Dillinger Escape Plan — one of the most genre-defying and genuinely dangerous bands in recent memory — are calling it quits at the end of the year after two decades of pushing themselves to the extreme, both onstage and off. In the studio, the group has captured some of the most insane musical performances ever recorded, none more intense than the vocal performance of frontman Greg Puciato on "Limerent Death," the lead cut off the band's swansong Dissociation. Stream his jaw-dropping isolated vocals above, and below, read how Puciato pushed himself to the brink — with help from longtime Dillinger producer/engineer Steve Evetts — while recording the song.
HOW DO YOU WRITE YOUR VOCAL PARTS AND PREPARE FOR VOCAL DELIVERY? HOW MANY TIMES DO YOU LISTEN TO THE TRACK AND WHAT IS YOUR MOST OPTIMAL APPROACH TO GO FROM LISTENING TO CREATION?
GREG PUCIATO There's no one way — some things happen really quickly and some things you really need to chip away at, line by line. Sometimes you'll hit a stride and a lot will come at once. Other times you get stuck and have to come back. I usually do two things, consistently: I'll write phrasings and melodies off of the top of my head during my first pass ever hearing the song, do it one more time on a second pass, and then I'll walk away from it for a bit. After that point I'll just listen to the song a lot, over and over, hundreds of times, in different environments, until it's in my subconscious at almost all times. Then it's just sorta looping in my brain all of the time no matter what I'm doing. At that point, usually some sort of breakthrough happens. When I first wake up, when I'm driving down the street, in the middle of the night, waiting on a street corner for an Uber, it can be whenever. Once that breakthrough happens, which can really just be a single line of lyrics, I know I've got the end of the string, to pull on, so to speak. It usually comes quickly after that.
WHEN FORMING THE VOCALS, WHAT COMES FIRST, THE PATTERNS AND RHYTHMS OR THE ACTUAL LYRICS? DO YOU BACKFILL THE LYRICS BASED ON WHAT VOCAL PATTERN WORKS BEST OVER WHICH PORTION OF THE SONG?
It is usually the main patterns and rhythms and melodies first, or a rough approximation of what they'll end up being, sort of a loose sketch of a skit instead of meticulously written dialogue. Occasionally you get the entire song front to back in some sort of phrasing/lyric combo deliverance. "One of Us Is the Killer" was like that; the Black Queen's "The End Where We Start" was like that; "Dissociation" was like that; "Milk Lizard" was like that. That's always a really good feeling, but it's super rare. But usually even if I don't get the full song, I get, like I said, a singular line, randomly, and that line is usually pivotal. On this last DEP record the big "Oh my God" eureka moment was the line at the end of this song. "I gave you everything you wanted, you were everything to me." I woke abruptly from sleep and it was just hanging there in the air, so I immediately got it down in my iPhone notes before it dissolved, and then when I sat down later, that line was the key to the rest of the song, and a lot of the record really. It just had so much power in it to me. It's such a loaded line, in addition to feeling really fluid phonetically. It really summed up a lot. Rage, sadness, frustration, desperation, resentment, disappointment, loss.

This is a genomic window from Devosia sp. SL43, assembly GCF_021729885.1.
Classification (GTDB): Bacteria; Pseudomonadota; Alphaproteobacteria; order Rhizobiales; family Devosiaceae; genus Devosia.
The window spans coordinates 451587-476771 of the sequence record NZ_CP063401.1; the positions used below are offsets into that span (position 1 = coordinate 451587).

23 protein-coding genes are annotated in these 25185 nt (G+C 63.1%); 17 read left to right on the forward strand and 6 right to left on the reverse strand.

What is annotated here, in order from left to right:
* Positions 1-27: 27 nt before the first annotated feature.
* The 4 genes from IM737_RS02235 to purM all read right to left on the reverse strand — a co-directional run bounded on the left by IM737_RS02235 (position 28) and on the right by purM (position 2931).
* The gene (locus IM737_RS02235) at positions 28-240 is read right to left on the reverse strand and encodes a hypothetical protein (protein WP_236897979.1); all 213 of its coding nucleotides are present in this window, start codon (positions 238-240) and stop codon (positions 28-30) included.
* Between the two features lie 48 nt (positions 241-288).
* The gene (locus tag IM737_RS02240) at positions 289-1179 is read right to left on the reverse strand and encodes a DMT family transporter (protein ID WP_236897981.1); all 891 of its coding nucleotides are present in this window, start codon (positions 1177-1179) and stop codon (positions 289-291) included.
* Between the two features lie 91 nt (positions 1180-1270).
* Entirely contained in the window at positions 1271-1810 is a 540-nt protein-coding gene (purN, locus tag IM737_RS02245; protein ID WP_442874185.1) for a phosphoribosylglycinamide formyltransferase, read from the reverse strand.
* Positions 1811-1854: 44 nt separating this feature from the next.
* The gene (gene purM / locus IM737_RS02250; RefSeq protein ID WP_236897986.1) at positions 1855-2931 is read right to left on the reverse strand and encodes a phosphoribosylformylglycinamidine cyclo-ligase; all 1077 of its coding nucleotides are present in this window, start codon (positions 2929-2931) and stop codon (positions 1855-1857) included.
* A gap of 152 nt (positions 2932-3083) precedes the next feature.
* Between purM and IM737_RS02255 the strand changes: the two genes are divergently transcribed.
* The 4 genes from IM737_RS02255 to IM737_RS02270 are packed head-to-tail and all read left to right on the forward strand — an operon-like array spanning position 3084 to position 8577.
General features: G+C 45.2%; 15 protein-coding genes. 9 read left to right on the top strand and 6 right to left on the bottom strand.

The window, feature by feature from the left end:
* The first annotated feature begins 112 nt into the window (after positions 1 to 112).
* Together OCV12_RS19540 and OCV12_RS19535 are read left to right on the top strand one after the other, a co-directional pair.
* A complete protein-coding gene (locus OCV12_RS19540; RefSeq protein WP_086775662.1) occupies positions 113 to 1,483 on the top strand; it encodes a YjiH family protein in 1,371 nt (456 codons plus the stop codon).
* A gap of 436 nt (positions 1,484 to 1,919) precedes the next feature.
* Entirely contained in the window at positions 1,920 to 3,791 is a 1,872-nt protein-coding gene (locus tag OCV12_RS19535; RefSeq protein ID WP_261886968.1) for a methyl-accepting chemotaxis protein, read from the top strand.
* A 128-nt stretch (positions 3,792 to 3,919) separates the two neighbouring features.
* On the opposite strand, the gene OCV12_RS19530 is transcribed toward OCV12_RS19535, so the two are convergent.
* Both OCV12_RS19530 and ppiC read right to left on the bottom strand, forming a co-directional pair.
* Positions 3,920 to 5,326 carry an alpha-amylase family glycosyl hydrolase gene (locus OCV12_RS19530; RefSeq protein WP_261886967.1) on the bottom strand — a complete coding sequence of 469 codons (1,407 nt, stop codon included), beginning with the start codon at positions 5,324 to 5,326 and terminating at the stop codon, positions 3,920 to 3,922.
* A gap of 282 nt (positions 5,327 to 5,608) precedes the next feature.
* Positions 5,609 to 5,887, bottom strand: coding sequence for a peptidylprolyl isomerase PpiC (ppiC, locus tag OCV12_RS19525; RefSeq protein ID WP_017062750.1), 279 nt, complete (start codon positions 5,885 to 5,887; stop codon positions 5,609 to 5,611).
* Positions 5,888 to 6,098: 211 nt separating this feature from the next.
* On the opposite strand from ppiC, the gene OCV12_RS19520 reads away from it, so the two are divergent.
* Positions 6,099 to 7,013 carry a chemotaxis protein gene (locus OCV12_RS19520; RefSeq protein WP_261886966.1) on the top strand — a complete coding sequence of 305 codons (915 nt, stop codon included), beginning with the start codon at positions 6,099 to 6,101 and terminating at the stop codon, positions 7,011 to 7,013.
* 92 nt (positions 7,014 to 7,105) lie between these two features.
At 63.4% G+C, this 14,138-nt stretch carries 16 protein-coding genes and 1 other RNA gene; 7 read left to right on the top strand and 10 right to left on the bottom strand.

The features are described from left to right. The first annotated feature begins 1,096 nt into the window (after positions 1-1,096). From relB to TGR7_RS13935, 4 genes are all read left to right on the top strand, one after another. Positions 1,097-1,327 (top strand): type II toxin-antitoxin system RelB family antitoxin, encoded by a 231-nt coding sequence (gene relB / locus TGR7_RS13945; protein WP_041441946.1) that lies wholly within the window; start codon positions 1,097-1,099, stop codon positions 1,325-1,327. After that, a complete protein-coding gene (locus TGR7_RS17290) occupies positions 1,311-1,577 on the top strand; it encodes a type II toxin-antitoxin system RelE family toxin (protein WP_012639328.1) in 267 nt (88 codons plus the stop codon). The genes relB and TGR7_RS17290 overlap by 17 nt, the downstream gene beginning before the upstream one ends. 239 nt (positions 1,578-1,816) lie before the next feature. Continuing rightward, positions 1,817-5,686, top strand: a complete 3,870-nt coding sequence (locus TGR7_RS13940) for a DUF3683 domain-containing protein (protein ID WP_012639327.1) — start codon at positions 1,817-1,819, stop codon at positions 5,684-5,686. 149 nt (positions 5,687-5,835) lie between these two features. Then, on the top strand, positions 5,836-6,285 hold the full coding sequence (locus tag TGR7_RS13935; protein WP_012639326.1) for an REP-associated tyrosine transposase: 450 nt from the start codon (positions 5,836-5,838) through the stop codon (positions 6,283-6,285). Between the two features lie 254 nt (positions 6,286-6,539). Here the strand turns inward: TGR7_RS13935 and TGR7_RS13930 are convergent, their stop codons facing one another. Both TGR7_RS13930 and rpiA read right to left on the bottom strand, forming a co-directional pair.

THERE ARE SO MANY TYPES OF VOCALS ON "LIMERENT DEATH" THAT VARY FROM SCREAMING TO KIND OF A ROCK & ROLL SLITHER TO MORE MELODIC VOCALS TO HARMONIZING LAYERS TO AN ALMOST FRANK SINATRA-STYLE CROON. IT'S ALMOST A SHOWCASE FOR YOUR VERSATILITY. WAS THAT PART OF THE IDEA, TO CHALLENGE YOURSELF IN THAT WAY? HOW DID YOU DECIDE WHAT GOES WHERE?
Honestly, I don't really think about style of singing at all now. I just don't leave anything out of the realm of possibility when it comes to vocal style, as far as getting what I want. I'm more interested in capturing the emotion of the song, the feeling, or amplifying it even, and whatever sound feels natural to me to do, that is what I'll do. It did take me a few records to get to that point though, where I can hear and approach the songs as a whole and not a collection of different parts. In the beginning, it was definitely more defined and thought about. "This is gonna be this kinda part … That's gonna be that kinda part …" etc. Somewhere around Option Paralysis/One of Us Is the Killer, I started being comfortable and mature enough with myself and my voice to not need to compartmentalize parts like that. The ability to utilize different vocal approaches changed from something I cared about delineating and showing off, to something I don't really think about at all. Now, instead of the song being a collection of parts or different rooms, I see it more as a morphing straight line. That's been really freeing because now everything's more natural and I feel far more emotionally connected to the songs.